Death Cart: I'm so excited that Dark Ages is giving Dominion so many more of the much-needed Thronable Money cards!  First Poor House, then Count, and now Death Cart, all with their own little unique twist.  Death Cart should combo extremely well with Rats, which gives you the mid-to-late-game fuel you need to keep your Death Carts but still generate lots of money.  Heck, the Ruins that Death Cart gains for you are only extra targets for Death Cart to trash!  I'd take a Death Cart with Ruins over a Cache with Coppers almost any day.

Forager: This smells a lot like Trade Route, except it's non-terminal.  It's definitely communal in value; one person will add a Silver and a Gold to the pot, only to see everyone else buy Foragers in response.

Fortress: And we see yet another village!  There are some nifty things you can do with this card.  It's a nice target for Rats if you need one, because not only will Rats replace itself in your hand, but it will not have effectively trashed another card in doing so.  The same would apply to Steward when it asks you to trash 2 cards, but you have only 1 junk card.  You can also do some pretty awesome Upgrading or Remaking here: "Upgrade" your Fortress to a $5 card, and then just gain your Fortress right back again.

Hunting Grounds: So now we finally have an unconditional 4 card draw.  It looks to me like this will be most useful in a Big Money-type game; it gives you the draw power you need, and it can also be cashed in later for VP.  Obviously, it can help in engines too, but the $6 cost may be prohibitive for gaining more than 1 or 2 by mid-game.  It shouldn't bee too much of a problem finding a late-game trasher for Hunting Grounds seeing that trashing is one of the themes of Dark Ages. ;)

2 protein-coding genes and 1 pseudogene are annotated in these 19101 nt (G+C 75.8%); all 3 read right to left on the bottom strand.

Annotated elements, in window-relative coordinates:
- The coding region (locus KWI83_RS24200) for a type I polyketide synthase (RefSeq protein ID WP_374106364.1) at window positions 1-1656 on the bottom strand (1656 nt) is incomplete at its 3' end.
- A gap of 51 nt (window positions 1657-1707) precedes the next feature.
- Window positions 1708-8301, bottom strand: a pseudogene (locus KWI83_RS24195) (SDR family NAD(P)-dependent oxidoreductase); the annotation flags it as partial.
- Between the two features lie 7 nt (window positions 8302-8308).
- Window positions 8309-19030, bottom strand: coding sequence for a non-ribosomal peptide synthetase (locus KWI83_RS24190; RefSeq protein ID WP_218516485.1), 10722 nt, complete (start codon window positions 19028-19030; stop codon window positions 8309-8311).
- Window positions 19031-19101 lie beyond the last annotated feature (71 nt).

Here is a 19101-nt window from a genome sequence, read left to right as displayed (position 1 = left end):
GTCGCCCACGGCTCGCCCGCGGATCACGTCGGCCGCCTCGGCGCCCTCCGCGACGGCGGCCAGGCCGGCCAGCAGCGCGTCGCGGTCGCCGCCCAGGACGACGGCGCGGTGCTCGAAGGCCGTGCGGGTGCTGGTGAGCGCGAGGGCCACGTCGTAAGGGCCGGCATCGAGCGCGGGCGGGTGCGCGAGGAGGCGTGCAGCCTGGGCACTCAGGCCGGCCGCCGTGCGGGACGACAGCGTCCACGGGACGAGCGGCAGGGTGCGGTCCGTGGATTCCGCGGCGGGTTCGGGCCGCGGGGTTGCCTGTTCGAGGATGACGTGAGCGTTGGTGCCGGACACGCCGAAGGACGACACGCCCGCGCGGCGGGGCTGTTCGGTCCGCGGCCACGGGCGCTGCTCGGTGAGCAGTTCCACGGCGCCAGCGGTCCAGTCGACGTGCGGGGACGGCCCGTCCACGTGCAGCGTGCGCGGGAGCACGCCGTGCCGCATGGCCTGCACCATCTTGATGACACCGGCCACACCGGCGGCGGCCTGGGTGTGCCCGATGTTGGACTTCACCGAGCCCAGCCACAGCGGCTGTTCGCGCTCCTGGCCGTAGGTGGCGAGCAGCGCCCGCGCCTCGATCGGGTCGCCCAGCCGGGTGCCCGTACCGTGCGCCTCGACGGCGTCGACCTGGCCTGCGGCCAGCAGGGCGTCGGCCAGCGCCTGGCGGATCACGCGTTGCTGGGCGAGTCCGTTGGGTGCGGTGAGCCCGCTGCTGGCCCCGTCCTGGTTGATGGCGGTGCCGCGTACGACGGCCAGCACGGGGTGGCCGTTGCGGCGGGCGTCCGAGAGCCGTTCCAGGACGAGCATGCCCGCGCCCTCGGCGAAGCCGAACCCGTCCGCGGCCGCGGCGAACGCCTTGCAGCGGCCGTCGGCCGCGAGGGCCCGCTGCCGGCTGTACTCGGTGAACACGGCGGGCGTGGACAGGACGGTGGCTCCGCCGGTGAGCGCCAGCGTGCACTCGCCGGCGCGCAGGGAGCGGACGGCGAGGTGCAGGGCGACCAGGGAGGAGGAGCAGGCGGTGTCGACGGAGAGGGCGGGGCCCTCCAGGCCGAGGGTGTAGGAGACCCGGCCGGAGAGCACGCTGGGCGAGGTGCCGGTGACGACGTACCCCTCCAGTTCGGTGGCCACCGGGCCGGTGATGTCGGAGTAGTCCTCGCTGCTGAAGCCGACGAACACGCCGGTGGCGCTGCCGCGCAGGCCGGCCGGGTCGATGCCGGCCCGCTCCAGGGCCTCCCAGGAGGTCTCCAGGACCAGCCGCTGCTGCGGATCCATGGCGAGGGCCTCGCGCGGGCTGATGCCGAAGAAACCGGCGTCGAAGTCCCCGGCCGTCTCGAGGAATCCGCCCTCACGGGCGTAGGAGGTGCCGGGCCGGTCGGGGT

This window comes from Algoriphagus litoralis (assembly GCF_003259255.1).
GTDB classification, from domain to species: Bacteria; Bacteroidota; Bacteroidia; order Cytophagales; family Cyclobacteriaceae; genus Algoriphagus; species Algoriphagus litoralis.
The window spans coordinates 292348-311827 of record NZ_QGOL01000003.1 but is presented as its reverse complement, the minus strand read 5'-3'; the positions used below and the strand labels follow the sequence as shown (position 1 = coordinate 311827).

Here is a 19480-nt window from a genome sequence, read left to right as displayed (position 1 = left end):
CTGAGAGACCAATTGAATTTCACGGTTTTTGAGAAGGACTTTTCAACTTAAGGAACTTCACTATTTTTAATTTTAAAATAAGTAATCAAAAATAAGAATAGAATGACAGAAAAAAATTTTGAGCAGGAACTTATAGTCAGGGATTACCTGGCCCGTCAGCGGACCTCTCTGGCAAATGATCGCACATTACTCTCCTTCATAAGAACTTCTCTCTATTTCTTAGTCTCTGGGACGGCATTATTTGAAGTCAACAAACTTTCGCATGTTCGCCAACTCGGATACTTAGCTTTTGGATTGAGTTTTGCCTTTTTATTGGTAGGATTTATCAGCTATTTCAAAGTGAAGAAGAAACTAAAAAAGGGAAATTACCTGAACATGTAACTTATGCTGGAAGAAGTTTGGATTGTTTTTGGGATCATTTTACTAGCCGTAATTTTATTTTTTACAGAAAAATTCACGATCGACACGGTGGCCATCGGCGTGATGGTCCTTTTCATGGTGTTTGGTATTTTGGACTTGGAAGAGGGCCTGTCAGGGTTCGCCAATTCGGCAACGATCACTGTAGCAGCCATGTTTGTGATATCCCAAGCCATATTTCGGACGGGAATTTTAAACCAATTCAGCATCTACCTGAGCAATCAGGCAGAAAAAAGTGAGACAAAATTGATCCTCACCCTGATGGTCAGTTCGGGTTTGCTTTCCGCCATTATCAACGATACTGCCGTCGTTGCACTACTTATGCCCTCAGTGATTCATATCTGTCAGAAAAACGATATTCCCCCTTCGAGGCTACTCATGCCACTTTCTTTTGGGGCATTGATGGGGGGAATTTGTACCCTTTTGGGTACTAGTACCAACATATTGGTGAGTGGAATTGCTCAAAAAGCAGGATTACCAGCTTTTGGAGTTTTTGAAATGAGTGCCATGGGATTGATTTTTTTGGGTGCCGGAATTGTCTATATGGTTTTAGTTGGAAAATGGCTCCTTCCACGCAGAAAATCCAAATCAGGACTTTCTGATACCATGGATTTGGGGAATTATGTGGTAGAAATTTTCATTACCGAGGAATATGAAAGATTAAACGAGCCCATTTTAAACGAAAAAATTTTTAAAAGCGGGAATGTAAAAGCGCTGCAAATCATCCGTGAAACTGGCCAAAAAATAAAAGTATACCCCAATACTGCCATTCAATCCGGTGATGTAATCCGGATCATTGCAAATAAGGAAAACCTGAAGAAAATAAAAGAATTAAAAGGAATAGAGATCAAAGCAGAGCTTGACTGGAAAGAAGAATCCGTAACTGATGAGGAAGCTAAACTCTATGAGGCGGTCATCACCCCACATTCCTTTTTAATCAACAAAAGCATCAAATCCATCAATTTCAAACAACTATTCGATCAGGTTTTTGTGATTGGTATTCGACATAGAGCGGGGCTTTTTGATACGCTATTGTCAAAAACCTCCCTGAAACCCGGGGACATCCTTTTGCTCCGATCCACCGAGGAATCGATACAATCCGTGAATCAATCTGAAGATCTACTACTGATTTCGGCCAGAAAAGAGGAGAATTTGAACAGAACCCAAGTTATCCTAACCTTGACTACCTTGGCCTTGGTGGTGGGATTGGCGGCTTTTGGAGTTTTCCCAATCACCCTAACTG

Ironmonger: This sounds a lot like Tribute.  I like tribute, but it's not usually a game-changing card.  Unlike Tribute, however, Ironmonger is guaranteed nonterminal, which will help it run engines, set up conspirators, and so on.  Otherwise, I don't think this is a must-buy.

Junk Dealer: Funny name for a $5 card; seems like "Antique Dealer" would have been more suited.  Anyhow, this definitely looks like a Dark Ages-only card.  Without trash-for-benefit cards that Junk Dealer can target, it's strictly worse than a Market after you clean your starting cards out of your deck.  Upgrade, on the other hand, keeps working into the end-game, changing $4's into Duchies, for example.  Upgrade doesn't give +Coin, but in the absence of a handsize increaser, you can't train very many of these together without trashing a card that you don't want to trash, so the +Coin won't be more than $2 or $3.

Marauder: This to me reveals how much weaker of an attack Ruins are than Curses.  We saw earlier that gaining a Spoils is akin to gaining +1 Coin (Bazaar vs. Bandit Camp).  So, if we think of it that way, Maurader would be roughly equivalent to a $4 card that gave +$1 and handed out a ruins.  But wait: Sea Hag, which gives out a Curse, doesn't give you any benefit whatsoever, and Young Witch is a terminal mini-warehouse.  Furthermore, a $4 attack that gives +$1 is Noble Brigand, which is not a very strong attack.  Maurader seems like a pretty good opening to me.